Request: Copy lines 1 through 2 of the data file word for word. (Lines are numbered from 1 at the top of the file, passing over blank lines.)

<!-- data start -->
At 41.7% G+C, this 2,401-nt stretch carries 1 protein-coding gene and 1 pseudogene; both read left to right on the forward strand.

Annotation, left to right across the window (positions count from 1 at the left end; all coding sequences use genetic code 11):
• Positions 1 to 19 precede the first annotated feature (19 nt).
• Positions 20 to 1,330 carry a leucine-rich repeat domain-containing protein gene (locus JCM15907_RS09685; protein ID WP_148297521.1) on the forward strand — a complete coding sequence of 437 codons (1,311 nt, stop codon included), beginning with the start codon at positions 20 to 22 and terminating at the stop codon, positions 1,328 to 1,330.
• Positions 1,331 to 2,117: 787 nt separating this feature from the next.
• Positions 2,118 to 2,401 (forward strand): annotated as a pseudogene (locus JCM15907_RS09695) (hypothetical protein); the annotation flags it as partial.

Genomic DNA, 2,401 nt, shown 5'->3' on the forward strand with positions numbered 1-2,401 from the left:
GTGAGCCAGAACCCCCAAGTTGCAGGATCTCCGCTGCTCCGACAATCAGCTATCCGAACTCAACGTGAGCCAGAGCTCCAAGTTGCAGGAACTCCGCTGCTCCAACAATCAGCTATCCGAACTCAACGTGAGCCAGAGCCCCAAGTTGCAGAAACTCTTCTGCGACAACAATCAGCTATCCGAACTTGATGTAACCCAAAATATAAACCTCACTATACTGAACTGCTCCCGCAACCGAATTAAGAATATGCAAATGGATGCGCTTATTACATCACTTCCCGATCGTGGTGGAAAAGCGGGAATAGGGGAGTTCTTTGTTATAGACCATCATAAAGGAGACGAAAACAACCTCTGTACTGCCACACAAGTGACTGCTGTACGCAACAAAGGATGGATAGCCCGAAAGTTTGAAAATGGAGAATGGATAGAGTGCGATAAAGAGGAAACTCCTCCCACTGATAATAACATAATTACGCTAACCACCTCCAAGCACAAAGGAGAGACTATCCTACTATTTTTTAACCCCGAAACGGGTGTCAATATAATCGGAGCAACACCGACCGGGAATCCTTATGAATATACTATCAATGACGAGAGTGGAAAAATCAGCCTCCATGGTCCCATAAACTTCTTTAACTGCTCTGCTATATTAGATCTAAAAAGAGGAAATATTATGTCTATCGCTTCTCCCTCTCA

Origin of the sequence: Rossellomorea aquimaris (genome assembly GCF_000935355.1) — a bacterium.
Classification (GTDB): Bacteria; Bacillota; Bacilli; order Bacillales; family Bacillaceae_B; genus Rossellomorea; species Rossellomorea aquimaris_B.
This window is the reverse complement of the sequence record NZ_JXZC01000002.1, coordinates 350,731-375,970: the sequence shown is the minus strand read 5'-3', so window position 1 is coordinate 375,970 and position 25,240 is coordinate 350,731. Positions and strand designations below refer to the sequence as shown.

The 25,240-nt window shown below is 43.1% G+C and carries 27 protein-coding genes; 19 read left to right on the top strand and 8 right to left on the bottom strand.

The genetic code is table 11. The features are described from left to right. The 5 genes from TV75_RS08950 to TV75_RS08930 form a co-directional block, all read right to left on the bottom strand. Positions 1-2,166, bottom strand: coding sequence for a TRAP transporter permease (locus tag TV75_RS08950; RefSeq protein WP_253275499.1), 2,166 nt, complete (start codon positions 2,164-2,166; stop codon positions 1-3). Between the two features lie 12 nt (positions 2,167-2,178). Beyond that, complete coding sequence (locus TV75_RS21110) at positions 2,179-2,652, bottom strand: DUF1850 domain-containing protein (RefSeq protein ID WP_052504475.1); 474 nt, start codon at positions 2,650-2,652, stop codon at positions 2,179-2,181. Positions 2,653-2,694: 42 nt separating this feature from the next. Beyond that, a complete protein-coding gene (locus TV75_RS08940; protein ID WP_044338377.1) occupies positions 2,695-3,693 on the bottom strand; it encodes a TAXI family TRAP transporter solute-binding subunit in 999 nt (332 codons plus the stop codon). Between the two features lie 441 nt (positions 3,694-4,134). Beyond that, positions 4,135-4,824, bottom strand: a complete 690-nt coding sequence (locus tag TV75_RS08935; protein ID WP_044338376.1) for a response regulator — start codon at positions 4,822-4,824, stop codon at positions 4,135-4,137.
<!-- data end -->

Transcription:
At 41.7% G+C, this 2,401-nt stretch carries 1 protein-coding gene and 1 pseudogene; both read left to right on the forward strand.

Annotation, left to right across the window (positions count from 1 at the left end; all coding sequences use genetic code 11):